Hey, kids, want to never have writer’s block in your fantasy novel again? Well, listen, power metal will change your life.
Real talk. Shit’s great. I can’t completely describe it, other than that it’s everything I ever wanted out of music. It’s literally the fantasy adventure genre of music, and I can’t believe no one told me sooner.
Let me try to sell you.
“Power metal” wasn’t a term I understood until I actually heard the music for the first time. It isn’t what most non-metal fans tend to think of as “metal,” though it can definitely incorporate those sound. Power metal relies frequently on symphonic and epic sounds, usually with a “clean” (no growling/screaming) vocalist in the tenor range with a melodic focus and dramatic structure not unlike a cinematic track.
A word that comes up in a lot in reviews is “anthem-like”, and I’ve heard Freedom Call referred to as “happy metal” before for it’s soaring choruses. It’s not incorrect. I can always tell when I’m getting into a good power metal song when I start grinning on the first few notes. I feel things, damn it.
Bands like Rhapsody of Fire and Dragonland create ongoing stories of their own fantasy worlds and the adventures their characters have, while others like Sabaton, Dark Moor, or Magic Kingdom may make tributes to historical figures or battles. Still others, like Blind Guardian (with Rhapsody/Rhapsody of Fire and Dark Moor included), celebrate fantasy or horror literature along the lines of “Lord of the Rings,” “The Silmarillon,” Lovecraft, Poe, Tad Williams, Michael Moorcock, and “The Odyssey”.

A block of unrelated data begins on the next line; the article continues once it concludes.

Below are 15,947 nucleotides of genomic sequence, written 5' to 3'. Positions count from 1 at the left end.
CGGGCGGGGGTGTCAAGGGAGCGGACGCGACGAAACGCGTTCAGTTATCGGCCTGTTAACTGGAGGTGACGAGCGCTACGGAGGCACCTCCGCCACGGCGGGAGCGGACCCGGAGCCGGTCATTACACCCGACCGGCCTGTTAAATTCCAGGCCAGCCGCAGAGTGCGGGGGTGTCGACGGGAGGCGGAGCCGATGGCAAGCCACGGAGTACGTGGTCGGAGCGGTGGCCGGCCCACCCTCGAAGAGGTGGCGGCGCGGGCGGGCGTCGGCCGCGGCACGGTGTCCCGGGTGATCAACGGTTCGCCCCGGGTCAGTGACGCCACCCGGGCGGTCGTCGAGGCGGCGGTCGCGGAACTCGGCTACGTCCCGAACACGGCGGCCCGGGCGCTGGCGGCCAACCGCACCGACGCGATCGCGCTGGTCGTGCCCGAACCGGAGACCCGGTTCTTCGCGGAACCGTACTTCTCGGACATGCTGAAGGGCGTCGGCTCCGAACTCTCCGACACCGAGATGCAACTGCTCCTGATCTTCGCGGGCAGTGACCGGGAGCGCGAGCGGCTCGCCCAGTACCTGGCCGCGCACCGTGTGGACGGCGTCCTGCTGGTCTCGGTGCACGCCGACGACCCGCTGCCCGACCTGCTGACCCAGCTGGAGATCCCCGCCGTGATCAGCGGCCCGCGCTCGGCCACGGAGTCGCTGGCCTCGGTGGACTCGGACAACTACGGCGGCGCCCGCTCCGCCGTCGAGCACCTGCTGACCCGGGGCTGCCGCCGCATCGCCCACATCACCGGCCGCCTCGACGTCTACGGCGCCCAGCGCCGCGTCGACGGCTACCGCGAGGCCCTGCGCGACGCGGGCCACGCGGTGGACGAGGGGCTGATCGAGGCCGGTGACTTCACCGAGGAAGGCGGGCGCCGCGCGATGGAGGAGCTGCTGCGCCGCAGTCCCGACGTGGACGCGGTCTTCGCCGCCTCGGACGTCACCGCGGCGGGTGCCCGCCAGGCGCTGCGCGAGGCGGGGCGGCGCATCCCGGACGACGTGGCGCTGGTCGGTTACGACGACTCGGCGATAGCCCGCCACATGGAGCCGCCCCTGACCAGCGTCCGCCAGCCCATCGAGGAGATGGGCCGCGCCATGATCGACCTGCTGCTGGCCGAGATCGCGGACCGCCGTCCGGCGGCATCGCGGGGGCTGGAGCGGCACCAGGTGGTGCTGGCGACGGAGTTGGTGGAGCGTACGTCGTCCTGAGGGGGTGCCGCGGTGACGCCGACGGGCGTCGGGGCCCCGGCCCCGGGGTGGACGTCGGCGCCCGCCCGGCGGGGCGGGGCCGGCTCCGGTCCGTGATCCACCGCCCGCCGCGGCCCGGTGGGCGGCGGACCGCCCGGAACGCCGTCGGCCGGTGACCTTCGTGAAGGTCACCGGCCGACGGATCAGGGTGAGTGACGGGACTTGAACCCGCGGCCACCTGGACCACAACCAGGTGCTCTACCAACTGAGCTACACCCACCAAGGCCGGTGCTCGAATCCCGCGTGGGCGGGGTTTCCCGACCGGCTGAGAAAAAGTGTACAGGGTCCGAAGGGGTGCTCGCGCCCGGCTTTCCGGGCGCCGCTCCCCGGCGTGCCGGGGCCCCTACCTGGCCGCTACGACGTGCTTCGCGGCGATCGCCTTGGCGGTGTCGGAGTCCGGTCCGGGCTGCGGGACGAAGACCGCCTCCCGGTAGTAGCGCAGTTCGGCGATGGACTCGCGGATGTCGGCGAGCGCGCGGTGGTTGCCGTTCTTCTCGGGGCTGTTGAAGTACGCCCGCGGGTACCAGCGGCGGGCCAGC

Mythology and folklore never go astray here, either-Arthurian, Norse, Celtic, Egyptian, Christian, and Wiccan mythos are all popularly celebrated in common works, among countless others. Bands like Elvenking are dedicated almost entirely to folklore. The more obscure Nine Treasures is a Chinese power metal band which practices Tuvan throat-singing to retell Mongol lore.
There are full albums‘ worth of inspiration for writers, for any kind of fantasy fiction. If someone loves it, and you never knew you loved it, then you can bet there is a power metal song about it somewhere waiting to knock your socks off. I did not know I loved Tuvan throat-singing.
Bet you never knew pirate metal existed, either. Thanks, Alestorm (and many others). Hell, Masterplan themed their entire “Aeronautics” album around steampunk fiction, and Dark Moor preceded their most recent Celtic folk album with a sort of 70s rock collection focused on Ufology. Orden Ogan even unleashed their Western-themed “Gunmen” saga on the world a couple years ago, and Sellsword affectionately coins themselves “mercenary metal” and “seriously unserious power metal.”
There’s really something for everyone in the power and folk metal genres. For any writers who draw inspiration from legends, history, literature, or mythology, power metal is a very accessible, melodic sound that ranges from ballads to anthems to symphonic instrumentals, and I highly recommend it as fuel for the creative mind.